Shih Tzus do not shed, but they do require almost daily brushing, along with regular bathing and trimming. The groomed Shih Tzu one sees competing in the AKC conformation breed ring may look easy and carefree, but is rather the result of a lot of work and perseverance.

If not combed at least every few days, their hair will mat quickly. Even clipped down, they also need to be bathed and dried at least every 2 weeks, and professionally groomed at least once a month—which can be costly.


If left ungroomed, a Shih Tzu will develop sore, irritated skin and terribly matted hair.

People often buy this type of dog on a whim or impulse, and end up giving it up when they realize that they can’t cope with basic Shih Tzu care requirements. It should definitely not come to this – hence, one should be careful to understand what Shih Tzu care and grooming involves before taking in this dog variety.

Here is what you will need for grooming your own Shih Tzu:

  1. Two types of combs – one long toothed made of steel for the long hair and the other a soft slicker brush for the wooly undercoat and a good scissor.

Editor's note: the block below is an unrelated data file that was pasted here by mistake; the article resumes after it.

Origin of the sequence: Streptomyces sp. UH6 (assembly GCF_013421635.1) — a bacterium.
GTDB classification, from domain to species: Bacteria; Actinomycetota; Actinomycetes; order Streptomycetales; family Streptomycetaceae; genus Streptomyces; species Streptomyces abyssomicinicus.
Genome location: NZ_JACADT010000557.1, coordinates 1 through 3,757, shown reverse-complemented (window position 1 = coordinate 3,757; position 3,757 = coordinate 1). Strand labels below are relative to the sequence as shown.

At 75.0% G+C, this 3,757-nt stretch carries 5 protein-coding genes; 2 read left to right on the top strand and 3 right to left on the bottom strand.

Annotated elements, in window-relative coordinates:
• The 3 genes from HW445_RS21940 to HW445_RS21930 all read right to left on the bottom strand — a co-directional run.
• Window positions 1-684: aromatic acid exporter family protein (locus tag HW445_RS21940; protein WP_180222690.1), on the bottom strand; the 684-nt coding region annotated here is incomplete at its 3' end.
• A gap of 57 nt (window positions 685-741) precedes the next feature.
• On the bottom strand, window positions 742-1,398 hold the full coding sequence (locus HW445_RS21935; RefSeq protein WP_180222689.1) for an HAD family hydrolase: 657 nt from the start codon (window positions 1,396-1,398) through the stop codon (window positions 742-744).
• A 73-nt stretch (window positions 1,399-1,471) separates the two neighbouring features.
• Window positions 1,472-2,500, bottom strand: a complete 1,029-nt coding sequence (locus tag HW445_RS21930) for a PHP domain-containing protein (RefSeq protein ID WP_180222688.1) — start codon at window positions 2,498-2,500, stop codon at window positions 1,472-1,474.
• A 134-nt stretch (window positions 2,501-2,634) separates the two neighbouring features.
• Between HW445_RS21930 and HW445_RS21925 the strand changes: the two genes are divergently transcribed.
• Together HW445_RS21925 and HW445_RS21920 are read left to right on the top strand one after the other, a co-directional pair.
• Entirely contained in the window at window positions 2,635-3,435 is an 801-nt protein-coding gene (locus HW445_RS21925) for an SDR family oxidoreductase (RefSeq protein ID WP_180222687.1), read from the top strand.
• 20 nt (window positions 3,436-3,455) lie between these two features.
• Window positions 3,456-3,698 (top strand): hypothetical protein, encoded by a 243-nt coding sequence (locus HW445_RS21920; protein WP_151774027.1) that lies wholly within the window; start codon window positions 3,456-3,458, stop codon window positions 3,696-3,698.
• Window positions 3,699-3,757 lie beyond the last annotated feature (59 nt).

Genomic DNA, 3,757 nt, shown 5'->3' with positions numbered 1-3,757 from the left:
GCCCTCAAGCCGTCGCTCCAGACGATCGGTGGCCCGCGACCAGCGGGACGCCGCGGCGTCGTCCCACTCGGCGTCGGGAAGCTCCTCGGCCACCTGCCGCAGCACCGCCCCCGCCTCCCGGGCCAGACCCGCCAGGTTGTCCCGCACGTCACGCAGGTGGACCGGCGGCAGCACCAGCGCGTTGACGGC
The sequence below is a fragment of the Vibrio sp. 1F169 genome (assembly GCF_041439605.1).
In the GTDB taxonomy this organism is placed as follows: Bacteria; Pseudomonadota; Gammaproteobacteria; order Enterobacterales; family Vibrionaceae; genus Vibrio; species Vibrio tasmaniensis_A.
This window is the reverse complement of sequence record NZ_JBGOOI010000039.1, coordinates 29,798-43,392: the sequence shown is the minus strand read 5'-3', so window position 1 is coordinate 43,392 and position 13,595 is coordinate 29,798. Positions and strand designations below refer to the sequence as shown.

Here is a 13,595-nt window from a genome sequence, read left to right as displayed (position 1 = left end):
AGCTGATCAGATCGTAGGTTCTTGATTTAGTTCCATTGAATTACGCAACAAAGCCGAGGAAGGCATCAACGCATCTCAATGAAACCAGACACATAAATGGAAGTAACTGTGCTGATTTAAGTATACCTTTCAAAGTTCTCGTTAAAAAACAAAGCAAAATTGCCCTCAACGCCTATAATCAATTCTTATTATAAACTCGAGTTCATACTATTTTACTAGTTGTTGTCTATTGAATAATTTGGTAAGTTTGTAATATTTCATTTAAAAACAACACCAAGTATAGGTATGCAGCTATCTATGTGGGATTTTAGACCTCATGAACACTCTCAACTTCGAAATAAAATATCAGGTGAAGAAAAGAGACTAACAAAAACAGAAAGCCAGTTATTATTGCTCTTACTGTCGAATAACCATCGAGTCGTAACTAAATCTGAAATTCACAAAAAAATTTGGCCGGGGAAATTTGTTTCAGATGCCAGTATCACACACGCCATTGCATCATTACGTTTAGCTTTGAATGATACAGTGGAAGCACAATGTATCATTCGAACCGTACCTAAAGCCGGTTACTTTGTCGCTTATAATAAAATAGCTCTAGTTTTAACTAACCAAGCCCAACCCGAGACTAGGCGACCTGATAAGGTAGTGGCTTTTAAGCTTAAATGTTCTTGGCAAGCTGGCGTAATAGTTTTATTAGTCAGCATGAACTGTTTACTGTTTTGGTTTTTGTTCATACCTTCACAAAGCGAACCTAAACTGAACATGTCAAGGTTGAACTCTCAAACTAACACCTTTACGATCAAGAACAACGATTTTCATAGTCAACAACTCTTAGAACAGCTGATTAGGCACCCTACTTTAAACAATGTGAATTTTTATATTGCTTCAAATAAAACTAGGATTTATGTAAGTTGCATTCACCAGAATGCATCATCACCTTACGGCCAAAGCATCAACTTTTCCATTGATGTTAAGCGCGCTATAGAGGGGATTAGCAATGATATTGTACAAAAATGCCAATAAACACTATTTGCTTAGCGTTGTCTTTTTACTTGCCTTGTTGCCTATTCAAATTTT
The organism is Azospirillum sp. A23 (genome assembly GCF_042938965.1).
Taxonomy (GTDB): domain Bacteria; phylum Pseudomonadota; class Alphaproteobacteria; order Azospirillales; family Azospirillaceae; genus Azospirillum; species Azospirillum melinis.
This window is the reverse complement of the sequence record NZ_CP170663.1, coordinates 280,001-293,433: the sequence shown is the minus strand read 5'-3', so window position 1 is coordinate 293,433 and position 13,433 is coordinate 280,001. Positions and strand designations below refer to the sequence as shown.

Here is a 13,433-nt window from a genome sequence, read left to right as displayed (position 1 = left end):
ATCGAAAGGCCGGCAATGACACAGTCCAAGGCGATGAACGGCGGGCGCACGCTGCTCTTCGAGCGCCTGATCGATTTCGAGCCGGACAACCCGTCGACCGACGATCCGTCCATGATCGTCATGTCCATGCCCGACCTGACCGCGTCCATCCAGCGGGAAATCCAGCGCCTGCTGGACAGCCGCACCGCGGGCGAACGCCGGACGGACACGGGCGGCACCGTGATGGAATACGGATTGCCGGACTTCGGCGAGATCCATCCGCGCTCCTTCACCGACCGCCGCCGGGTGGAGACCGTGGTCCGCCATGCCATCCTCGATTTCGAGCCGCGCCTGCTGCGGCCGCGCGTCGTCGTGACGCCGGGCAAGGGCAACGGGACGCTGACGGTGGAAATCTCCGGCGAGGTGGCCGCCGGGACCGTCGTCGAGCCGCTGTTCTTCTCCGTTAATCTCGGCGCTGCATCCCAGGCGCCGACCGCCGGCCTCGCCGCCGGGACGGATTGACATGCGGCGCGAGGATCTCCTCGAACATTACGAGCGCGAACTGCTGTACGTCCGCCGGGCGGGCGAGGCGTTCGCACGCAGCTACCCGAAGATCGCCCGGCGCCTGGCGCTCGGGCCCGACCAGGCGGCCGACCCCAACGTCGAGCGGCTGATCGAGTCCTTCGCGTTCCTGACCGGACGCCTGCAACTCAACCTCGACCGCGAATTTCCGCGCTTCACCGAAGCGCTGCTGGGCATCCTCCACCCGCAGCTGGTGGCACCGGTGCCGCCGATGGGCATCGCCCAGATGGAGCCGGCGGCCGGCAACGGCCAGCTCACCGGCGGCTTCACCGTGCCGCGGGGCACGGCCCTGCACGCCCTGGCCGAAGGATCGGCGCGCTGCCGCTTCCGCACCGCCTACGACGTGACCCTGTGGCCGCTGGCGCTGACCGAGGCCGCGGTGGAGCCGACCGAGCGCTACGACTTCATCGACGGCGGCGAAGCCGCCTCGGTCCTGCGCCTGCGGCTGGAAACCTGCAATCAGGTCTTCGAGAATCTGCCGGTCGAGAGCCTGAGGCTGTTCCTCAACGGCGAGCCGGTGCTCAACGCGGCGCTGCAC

2. Shampoo and cream rinse – Shih Tzu care dictates that this dog needs to be bathed using a good quality shampoo at least once every two weeks, lest it become the target of skin parasites. Conditioners will keep the long hair beautiful and easy to manage.

  3. A blow drier – preferably a hands-free model.

  4. Electric clippers (learn how to use them properly).

  5. Nail trimmers.


Small-size dogs suffer breed-specific problems. The Shih Tzu is no exception. There are several congenital diseases (dogs are born with these diseases) that might present serious health risk in this breed of dog, including: patellar luxation (slipping knees) and back problems.


Dry eye, Cherry Eye and other eye abnormalities can occur.


Because of the shape of the mouth, the teeth need to be cleaned yearly, which can also be costly.


The Shih Tzu can be prone to Skin diseases and skin allergies; they are especially allergic to flea bites and must be kept flea free.